Now I can see, thanks to the revolution.
Lira and many other Chavistas suffer the same hardships as anyone else, but they don't necessarily blame Maduro. The president and many of his followers have blamed the economic crisis on an economic war waged by the U.S. in an attempt to destabilize the country.
Even when they are attacking him in a brutal way, blocking him economically and with all the goods that can't arrive, President Nicolas is putting in his best effort. He doesn't make food expensive. He tries to raise salaries, and he gives us subsidies.
Projects that benefited the poor didn't exist when Lira grew up. She remembers Christmas without gifts, and not eating three meals a day. But she saw her life and her neighborhood change for the better after Chavez became president.
As the poor, we were re-vindicated. We became able to study, when, before, we couldn't. Venezuelans didn't have immediate medical attention, and when the revolution came, they had a doctor at their side.
Many Venezuelans continue to credit Chavismo with redistributing the country's oil wealth through social programs, and giving the poor a voice in Venezuelan politics.
But the economic crisis has been a crisis for Chavismo support. Maduro's followers are a minority, but a passionate one. For Lira, her debt to Chavez guarantees her continued support for the government.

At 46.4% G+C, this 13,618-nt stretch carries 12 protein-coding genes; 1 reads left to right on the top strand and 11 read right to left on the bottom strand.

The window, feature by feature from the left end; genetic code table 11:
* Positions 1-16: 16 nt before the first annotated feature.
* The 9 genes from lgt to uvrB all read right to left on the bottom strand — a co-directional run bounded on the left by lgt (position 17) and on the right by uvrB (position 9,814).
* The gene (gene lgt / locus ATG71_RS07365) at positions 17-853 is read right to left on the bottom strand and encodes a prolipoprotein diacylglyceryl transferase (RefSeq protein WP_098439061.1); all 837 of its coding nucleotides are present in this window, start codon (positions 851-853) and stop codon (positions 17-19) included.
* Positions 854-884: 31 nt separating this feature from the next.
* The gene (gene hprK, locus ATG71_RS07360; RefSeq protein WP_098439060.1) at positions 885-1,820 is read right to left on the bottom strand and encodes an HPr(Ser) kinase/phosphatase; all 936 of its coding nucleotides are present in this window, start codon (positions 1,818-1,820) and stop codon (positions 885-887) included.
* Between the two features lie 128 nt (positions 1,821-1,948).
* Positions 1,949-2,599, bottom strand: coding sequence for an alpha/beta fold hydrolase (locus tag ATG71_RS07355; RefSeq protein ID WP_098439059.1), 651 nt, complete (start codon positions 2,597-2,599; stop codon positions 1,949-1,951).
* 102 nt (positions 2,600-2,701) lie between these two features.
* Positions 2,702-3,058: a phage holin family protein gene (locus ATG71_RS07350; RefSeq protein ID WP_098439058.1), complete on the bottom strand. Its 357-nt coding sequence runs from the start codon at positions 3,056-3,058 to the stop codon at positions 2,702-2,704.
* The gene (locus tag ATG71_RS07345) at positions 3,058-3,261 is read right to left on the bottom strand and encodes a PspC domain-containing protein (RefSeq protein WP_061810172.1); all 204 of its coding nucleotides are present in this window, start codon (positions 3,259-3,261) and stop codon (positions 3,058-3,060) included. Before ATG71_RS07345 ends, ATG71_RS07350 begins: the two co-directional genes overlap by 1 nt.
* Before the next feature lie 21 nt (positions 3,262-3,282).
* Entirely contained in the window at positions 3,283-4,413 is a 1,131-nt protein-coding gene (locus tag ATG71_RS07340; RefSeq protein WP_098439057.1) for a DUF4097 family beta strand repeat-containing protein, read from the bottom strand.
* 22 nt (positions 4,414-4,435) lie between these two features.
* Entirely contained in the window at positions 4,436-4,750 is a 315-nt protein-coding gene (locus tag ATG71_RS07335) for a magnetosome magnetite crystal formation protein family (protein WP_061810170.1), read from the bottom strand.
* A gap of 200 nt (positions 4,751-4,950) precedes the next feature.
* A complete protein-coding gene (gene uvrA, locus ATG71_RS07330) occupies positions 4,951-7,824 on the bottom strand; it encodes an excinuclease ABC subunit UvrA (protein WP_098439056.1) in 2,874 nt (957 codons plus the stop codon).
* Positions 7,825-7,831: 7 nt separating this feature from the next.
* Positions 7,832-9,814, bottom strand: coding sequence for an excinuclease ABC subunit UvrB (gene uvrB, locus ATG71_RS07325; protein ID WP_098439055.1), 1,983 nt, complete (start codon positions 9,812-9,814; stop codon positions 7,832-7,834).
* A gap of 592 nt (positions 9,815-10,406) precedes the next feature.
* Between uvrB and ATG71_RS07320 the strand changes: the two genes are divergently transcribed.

I think those of us who have stayed loyal to the revolution are those who feel the motherland in our veins. The love for Chavez and for the revolution can't be bought.
The more the revolution is threatened, and the greater the efforts to unseat Maduro, the more dedicated their support of him.
Ronny Gutierrez is a welder in the neighborhood. His work clothes belie his other duty, heeding the call to defend the revolution.
We go about as civilians without anyone noticing us. You come here and don't know I'm a militia. That's how I surprise the enemy. I come from behind and disarm them. That is our work.
Every Saturday, the volunteer militia do training exercises, but, today, hundreds of them march through the streets of Antimano, sending a message by their sheer numbers.
Last year, Maduro announced a campaign to raise the number of militia to two million to confront the United States. The large civilian militia is an annex to the military, open to anyone, even those lacking military training.
A schoolteacher during the week, Captain Luisa Yaguara has both ideological and military training behind her. She doesn't want a military invasion, but says she and nearly two million militia are ready.
Captain Luisa Yaguara:
We will arm men and women, so that no Yankee boot steps here, and he who does, dead he will be.